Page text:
- Seek out impact investment funds. Look for impact investing venture capital funds that benefit women. According to Women as a Force for Economic Change, on average firms with 30 percent female leadership see net revenues 15 percent higher than firms with no female leaders. Despite this, just 3 percent of venture dollars go to companies with a female CEO, according to On the Road to Parity: Gender Lens Investing. Funds, such as Rethink Impact, invest specifically in women-led companies and those seeking to solve issues impacting women.
- Embrace gender equality policies at work. Business owners and leaders can use their company policies to address gender equality workplace issues and lobby to encourage competitors and suppliers to adopt similar standards. Areas of focus can include maternity and childcare policies, health benefits, professional training and education for women as well as men, and zero tolerance for discrimination.
- Leave a legacy. Private individuals can pursue their chosen gender-lens causes in perpetuity by establishing or locking up dedicated capital in a permanent investment portfolio, charity, endowment or foundation.
- Pursue your passion. Get involved with traditional nonprofit work, awareness campaigns or lobbying for policy change in areas such as maternity, education, healthcare and property rights.
Doing Well, Doing Good
Empowering women through targeted investments can have positive social and economic effects beyond financial returns to investors. Women may represent a significant untapped potential for income and productivity growth. In addition, investing in women entrepreneurs and allowing them to lift themselves out of poverty can have positive ripple effects across entire families, communities and countries.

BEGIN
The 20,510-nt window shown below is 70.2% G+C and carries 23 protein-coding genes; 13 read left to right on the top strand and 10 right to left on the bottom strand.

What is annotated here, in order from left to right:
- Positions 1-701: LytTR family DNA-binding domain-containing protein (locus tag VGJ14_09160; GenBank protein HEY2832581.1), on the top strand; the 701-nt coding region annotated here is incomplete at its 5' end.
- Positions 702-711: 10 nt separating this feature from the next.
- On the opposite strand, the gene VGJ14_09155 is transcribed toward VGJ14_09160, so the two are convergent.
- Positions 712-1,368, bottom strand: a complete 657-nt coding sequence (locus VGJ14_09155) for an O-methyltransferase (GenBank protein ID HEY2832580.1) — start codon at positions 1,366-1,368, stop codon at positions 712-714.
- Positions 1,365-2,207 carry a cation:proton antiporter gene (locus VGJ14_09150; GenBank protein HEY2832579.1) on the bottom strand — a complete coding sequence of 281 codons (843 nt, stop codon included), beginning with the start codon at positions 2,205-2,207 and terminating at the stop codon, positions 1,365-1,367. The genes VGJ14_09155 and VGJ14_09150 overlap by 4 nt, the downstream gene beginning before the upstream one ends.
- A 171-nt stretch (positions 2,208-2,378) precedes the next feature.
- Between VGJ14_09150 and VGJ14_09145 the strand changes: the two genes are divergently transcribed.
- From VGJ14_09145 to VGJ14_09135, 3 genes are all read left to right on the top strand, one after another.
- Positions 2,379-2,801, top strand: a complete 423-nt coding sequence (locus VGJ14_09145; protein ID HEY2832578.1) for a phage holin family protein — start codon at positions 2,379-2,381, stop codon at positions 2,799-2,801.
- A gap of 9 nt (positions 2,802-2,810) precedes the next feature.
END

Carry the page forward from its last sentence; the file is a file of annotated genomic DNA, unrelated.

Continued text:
More from Make It Better:
- Impact Investing: Putting Your Money to Work for Good
- 10 Socially Responsible Exchange-Traded Funds for Impact Investors
- 12 Ways to Get Smart With Your Money: How to Start an Emergency Fund, Get That Raise and More
About the Author
Teri Conklin is Senior Vice President—Wealth Management, UBS Financial Services, Inc. in Northbrook, Illinois. She was named a 2017 “Forbes Top 200 Women Advisor.” Teri lives in Kenilworth, Illinois.
Teri Conklin is a Financial Advisor with UBS Financial Services Inc., One Northbrook Place, Northbrook, IL 60062. Any information presented is general in nature and not intended to provide individually tailored investment advice. Investing involves risks and there is always the potential of losing money when you invest. The views expressed herein are those of the author and may not necessarily reflect the views of UBS Financial Services Inc. As a firm providing wealth management services to clients, UBS Financial Services Inc. offers both investment advisory services and brokerage services. Investment advisory services and brokerage services are separate and distinct, differ in material ways and are governed by different laws and separate arrangements. It is important that clients understand the ways in which we conduct business and that they carefully read the agreements and disclosures that we provide to them about the products or services we offer. For more information visit our website at ubs.com/workingwithus